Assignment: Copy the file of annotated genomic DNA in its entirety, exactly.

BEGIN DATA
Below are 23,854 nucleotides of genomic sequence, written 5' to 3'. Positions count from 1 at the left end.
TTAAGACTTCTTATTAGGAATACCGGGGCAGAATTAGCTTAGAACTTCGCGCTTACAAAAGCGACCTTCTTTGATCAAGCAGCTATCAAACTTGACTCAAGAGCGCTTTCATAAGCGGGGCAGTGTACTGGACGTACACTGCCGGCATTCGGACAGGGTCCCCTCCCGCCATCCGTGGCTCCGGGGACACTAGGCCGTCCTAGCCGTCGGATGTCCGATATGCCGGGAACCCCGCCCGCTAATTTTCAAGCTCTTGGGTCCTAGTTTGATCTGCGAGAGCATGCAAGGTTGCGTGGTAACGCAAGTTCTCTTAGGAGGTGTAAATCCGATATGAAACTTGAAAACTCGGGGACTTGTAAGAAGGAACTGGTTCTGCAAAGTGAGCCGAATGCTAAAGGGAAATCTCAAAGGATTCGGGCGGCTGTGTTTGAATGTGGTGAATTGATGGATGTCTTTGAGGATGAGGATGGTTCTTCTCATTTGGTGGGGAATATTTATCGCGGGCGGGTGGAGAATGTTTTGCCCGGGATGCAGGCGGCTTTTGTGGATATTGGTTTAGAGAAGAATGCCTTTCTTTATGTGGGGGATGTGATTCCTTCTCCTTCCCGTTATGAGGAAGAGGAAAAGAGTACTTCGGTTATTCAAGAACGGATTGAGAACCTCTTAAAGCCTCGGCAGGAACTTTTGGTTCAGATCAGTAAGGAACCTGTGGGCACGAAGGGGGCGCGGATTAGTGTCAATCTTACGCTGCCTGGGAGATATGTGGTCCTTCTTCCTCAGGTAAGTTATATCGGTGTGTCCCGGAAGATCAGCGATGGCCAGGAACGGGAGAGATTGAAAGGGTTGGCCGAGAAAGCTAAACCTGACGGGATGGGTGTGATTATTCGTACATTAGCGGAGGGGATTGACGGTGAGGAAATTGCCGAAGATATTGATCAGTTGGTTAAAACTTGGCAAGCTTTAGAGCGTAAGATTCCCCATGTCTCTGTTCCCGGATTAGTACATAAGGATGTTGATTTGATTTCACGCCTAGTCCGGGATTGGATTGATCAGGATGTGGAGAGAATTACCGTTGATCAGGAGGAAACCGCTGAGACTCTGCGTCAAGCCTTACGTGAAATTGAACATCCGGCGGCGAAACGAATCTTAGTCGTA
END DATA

Below are 23,854 nucleotides of genomic sequence, written 5' to 3'. Positions count from 1 at the left end.
TTAAGACTTCTTATTAGGAATACCGGGGCAGAATTAGCTTAGAACTTCGCGCTTACAAAAGCGACCTTCTTTGATCAAGCAGCTATCAAACTTGACTCAAGAGCGCTTTCATAAGCGGGGCAGTGTACTGGACGTACACTGCCGGCATTCGGACAGGGTCCCCTCCCGCCATCCGTGGCTCCGGGGACACTAGGCCGTCCTAGCCGTCGGATGTCCGATATGCCGGGAACCCCGCCCGCTAATTTTCAAGCTCTTGGGTCCTAGTTTGATCTGCGAGAGCATGCAAGGTTGCGTGGTAACGCAAGTTCTCTTAGGAGGTGTAAATCCGATATGAAACTTGAAAACTCGGGGACTTGTAAGAAGGAACTGGTTCTGCAAAGTGAGCCGAATGCTAAAGGGAAATCTCAAAGGATTCGGGCGGCTGTGTTTGAATGTGGTGAATTGATGGATGTCTTTGAGGATGAGGATGGTTCTTCTCATTTGGTGGGGAATATTTATCGCGGGCGGGTGGAGAATGTTTTGCCCGGGATGCAGGCGGCTTTTGTGGATATTGGTTTAGAGAAGAATGCCTTTCTTTATGTGGGGGATGTGATTCCTTCTCCTTCCCGTTATGAGGAAGAGGAAAAGAGTACTTCGGTTATTCAAGAACGGATTGAGAACCTCTTAAAGCCTCGGCAGGAACTTTTGGTTCAGATCAGTAAGGAACCTGTGGGCACGAAGGGGGCGCGGATTAGTGTCAATCTTACGCTGCCTGGGAGATATGTGGTCCTTCTTCCTCAGGTAAGTTATATCGGTGTGTCCCGGAAGATCAGCGATGGCCAGGAACGGGAGAGATTGAAAGGGTTGGCCGAGAAAGCTAAACCTGACGGGATGGGTGTGATTATTCGTACATTAGCGGAGGGGATTGACGGTGAGGAAATTGCCGAAGATATTGATCAGTTGGTTAAAACTTGGCAAGCTTTAGAGCGTAAGATTCCCCATGTCTCTGTTCCCGGATTAGTACATAAGGATGTTGATTTGATTTCACGCCTAGTCCGGGATTGGATTGATCAGGATGTGGAGAGAATTACCGTTGATCAGGAGGAAACCGCTGAGACTCTGCGTCAAGCCTTACGTGAAATTGAACATCCGGCGGCGAAACGAATCTTAGTCGTA